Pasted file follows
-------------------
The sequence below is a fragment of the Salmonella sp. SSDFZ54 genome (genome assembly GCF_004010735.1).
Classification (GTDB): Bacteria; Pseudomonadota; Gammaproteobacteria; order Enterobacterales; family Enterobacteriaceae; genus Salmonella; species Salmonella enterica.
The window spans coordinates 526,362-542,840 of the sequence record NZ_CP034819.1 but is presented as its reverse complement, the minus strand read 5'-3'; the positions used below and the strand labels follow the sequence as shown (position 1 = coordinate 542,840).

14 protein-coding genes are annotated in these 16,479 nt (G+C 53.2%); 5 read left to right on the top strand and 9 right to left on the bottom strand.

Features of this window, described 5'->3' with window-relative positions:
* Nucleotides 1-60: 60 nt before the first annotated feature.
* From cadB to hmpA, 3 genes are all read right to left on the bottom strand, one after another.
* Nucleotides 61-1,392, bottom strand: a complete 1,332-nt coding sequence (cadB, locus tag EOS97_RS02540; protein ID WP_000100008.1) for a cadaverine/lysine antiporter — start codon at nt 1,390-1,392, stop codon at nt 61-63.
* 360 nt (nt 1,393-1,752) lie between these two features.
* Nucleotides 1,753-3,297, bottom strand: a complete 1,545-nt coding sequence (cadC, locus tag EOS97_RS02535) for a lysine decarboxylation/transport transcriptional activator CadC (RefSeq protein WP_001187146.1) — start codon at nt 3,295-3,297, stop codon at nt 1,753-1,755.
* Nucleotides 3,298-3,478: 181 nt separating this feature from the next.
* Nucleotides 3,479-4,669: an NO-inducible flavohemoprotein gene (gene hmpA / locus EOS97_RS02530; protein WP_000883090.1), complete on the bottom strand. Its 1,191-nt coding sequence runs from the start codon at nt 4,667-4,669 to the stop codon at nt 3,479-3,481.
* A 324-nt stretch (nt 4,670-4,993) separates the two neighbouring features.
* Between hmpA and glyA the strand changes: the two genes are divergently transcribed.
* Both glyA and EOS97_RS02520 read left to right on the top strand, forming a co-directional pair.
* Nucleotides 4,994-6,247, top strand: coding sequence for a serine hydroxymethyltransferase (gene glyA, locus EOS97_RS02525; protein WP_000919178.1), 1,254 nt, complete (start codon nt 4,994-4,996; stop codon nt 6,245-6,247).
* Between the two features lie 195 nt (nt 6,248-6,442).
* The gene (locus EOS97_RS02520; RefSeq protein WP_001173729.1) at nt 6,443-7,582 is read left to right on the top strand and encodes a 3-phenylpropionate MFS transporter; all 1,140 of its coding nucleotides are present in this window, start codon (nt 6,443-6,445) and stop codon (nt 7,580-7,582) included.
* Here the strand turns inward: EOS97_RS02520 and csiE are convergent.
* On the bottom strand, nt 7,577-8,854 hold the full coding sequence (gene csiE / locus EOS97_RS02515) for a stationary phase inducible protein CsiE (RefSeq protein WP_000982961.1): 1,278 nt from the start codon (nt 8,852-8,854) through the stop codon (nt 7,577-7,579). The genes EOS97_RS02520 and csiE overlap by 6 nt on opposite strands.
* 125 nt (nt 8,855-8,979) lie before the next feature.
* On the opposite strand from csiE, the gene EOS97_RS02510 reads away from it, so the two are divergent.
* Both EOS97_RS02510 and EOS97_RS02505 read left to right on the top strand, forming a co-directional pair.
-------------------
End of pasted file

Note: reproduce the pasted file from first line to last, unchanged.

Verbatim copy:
The sequence below is a fragment of the Salmonella sp. SSDFZ54 genome (genome assembly GCF_004010735.1).
Classification (GTDB): Bacteria; Pseudomonadota; Gammaproteobacteria; order Enterobacterales; family Enterobacteriaceae; genus Salmonella; species Salmonella enterica.
The window spans coordinates 526,362-542,840 of the sequence record NZ_CP034819.1 but is presented as its reverse complement, the minus strand read 5'-3'; the positions used below and the strand labels follow the sequence as shown (position 1 = coordinate 542,840).

14 protein-coding genes are annotated in these 16,479 nt (G+C 53.2%); 5 read left to right on the top strand and 9 right to left on the bottom strand.

Features of this window, described 5'->3' with window-relative positions:
* Nucleotides 1-60: 60 nt before the first annotated feature.
* From cadB to hmpA, 3 genes are all read right to left on the bottom strand, one after another.
* Nucleotides 61-1,392, bottom strand: a complete 1,332-nt coding sequence (cadB, locus tag EOS97_RS02540; protein ID WP_000100008.1) for a cadaverine/lysine antiporter — start codon at nt 1,390-1,392, stop codon at nt 61-63.
* 360 nt (nt 1,393-1,752) lie between these two features.
* Nucleotides 1,753-3,297, bottom strand: a complete 1,545-nt coding sequence (cadC, locus tag EOS97_RS02535) for a lysine decarboxylation/transport transcriptional activator CadC (RefSeq protein WP_001187146.1) — start codon at nt 3,295-3,297, stop codon at nt 1,753-1,755.
* Nucleotides 3,298-3,478: 181 nt separating this feature from the next.
* Nucleotides 3,479-4,669: an NO-inducible flavohemoprotein gene (gene hmpA / locus EOS97_RS02530; protein WP_000883090.1), complete on the bottom strand. Its 1,191-nt coding sequence runs from the start codon at nt 4,667-4,669 to the stop codon at nt 3,479-3,481.
* A 324-nt stretch (nt 4,670-4,993) separates the two neighbouring features.
* Between hmpA and glyA the strand changes: the two genes are divergently transcribed.
* Both glyA and EOS97_RS02520 read left to right on the top strand, forming a co-directional pair.
* Nucleotides 4,994-6,247, top strand: coding sequence for a serine hydroxymethyltransferase (gene glyA, locus EOS97_RS02525; protein WP_000919178.1), 1,254 nt, complete (start codon nt 4,994-4,996; stop codon nt 6,245-6,247).
* Between the two features lie 195 nt (nt 6,248-6,442).
* The gene (locus EOS97_RS02520; RefSeq protein WP_001173729.1) at nt 6,443-7,582 is read left to right on the top strand and encodes a 3-phenylpropionate MFS transporter; all 1,140 of its coding nucleotides are present in this window, start codon (nt 6,443-6,445) and stop codon (nt 7,580-7,582) included.
* Here the strand turns inward: EOS97_RS02520 and csiE are convergent.
* On the bottom strand, nt 7,577-8,854 hold the full coding sequence (gene csiE / locus EOS97_RS02515) for a stationary phase inducible protein CsiE (RefSeq protein WP_000982961.1): 1,278 nt from the start codon (nt 8,852-8,854) through the stop codon (nt 7,577-7,579). The genes EOS97_RS02520 and csiE overlap by 6 nt on opposite strands.
* 125 nt (nt 8,855-8,979) lie before the next feature.
* On the opposite strand from csiE, the gene EOS97_RS02510 reads away from it, so the two are divergent.
* Both EOS97_RS02510 and EOS97_RS02505 read left to right on the top strand, forming a co-directional pair.